Brooklyn Residents Say MTA Platform Closures Leave Them Stranded

Brooklyn City Councilmember Brad Lander said platform closures in Windsor Terrace and Gowanus, coupled with bus route cuts that went into effect last spring, mean some Brooklyn residents are stuck with few transit options.

This week, the MTA eliminated Manhattan-bound service at two adjacent stations in Windsor Terrace: the 15th Street Prospect Park station, and the Fort Hamilton station. Lander said he's collected some 500 signatures on a petition to the MTA to extend local bus service to bring neighborhood residents to the next stop closer to Manhattan, the 7th Avenue/Ninth street stop on the F Line.

"What we are asking the MTA is very reasonable," Lander said. "We aren't seeking new shuttle buses, or changes in routing, or even changes in their construction schedule. Just a short, simple extension of the existing B68 Bus route, that now terminates at a closed station, up just a few minutes more to the next open station.  It would not cost much, or disrupt service. But it would make a big difference to a lot of people."

The MTA said there are alternatives, including the B67/B69 bus that links Park Slope to parts of Windsor Terrace and Kensington and the B61, a bus that runs irregularly along 9th Street to Prospect Park West. An official expressed doubt that extending the B68 bus to Park Slope would be faster than backriding -- taking a train further into Brooklyn before changing to a Manhattan-bound train -- or that the bus would be able to handle the ridership from the subway.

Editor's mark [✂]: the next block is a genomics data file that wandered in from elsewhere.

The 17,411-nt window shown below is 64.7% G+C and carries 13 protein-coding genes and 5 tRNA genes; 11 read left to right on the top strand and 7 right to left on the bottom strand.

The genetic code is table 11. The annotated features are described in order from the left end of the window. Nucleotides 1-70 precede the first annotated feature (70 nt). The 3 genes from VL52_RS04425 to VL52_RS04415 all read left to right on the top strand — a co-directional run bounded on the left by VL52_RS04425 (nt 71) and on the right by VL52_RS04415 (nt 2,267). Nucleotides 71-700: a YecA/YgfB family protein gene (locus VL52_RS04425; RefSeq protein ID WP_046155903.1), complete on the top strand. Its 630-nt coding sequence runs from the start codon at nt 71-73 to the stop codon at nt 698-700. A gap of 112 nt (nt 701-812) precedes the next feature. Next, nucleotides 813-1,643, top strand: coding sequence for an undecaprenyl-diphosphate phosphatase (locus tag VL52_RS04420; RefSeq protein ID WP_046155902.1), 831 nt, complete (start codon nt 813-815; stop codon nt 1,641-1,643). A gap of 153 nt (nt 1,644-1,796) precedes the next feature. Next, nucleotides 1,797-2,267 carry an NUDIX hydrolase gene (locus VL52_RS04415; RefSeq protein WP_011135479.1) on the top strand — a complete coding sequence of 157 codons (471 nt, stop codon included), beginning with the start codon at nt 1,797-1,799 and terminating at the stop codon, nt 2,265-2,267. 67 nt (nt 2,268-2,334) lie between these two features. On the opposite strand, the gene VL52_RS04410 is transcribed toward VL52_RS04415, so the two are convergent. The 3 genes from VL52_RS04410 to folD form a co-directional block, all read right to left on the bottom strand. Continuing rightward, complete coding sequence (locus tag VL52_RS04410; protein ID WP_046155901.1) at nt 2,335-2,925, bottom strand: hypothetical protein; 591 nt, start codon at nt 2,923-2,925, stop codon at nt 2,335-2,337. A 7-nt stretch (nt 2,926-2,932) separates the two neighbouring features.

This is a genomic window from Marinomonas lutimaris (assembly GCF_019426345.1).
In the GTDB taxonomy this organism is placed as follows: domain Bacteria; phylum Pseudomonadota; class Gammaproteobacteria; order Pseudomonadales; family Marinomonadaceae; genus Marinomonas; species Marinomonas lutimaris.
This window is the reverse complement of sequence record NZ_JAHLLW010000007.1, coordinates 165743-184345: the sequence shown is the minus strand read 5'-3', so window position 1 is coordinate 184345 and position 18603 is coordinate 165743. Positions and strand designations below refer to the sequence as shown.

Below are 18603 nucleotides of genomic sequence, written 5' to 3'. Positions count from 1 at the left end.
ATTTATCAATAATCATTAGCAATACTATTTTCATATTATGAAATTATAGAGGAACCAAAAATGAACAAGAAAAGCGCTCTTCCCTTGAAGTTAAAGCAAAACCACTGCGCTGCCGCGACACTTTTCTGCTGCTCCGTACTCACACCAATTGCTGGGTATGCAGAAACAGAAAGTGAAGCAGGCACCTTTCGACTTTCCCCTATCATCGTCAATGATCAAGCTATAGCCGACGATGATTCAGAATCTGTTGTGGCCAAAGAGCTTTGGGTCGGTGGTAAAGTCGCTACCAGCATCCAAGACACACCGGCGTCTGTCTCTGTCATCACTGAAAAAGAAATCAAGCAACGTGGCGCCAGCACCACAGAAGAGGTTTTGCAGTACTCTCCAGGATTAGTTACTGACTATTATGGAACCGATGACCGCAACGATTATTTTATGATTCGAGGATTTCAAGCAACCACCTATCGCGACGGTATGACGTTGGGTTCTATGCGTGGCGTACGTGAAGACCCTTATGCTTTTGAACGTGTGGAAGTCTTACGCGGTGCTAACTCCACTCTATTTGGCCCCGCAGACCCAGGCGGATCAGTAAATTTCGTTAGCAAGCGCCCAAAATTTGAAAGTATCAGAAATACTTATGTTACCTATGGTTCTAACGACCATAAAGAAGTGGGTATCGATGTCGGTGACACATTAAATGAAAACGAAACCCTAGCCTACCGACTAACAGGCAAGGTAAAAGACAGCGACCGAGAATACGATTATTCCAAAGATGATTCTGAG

The MTA said the project, the Culver Viaduct Rehabilitation Project, is for necessary maintenance work. It said it hadn't received any complaints about the closures.

But Windsor Terrace straphangers were ready to complain Tuesday. "I think it's silly to start in the winter," said rider Beth Manitsky. "I don't quite understand that, considering the weather has been so bad."

Don Lynaugh added "'I have a little child at home, so now we have to get him to day care faster. It sets everything back, obviously. At least an extra 15, 20 minutes every morning."

Lander said the MTA has not listened to the community. The MTA said it met with community leaders before the changes went into effect. A spokesman, Kevin Ortiz, noted that it's not unusual for the MTA to close adjacent station platforms and that this happened "a few years back" on the 4 line in the Bronx.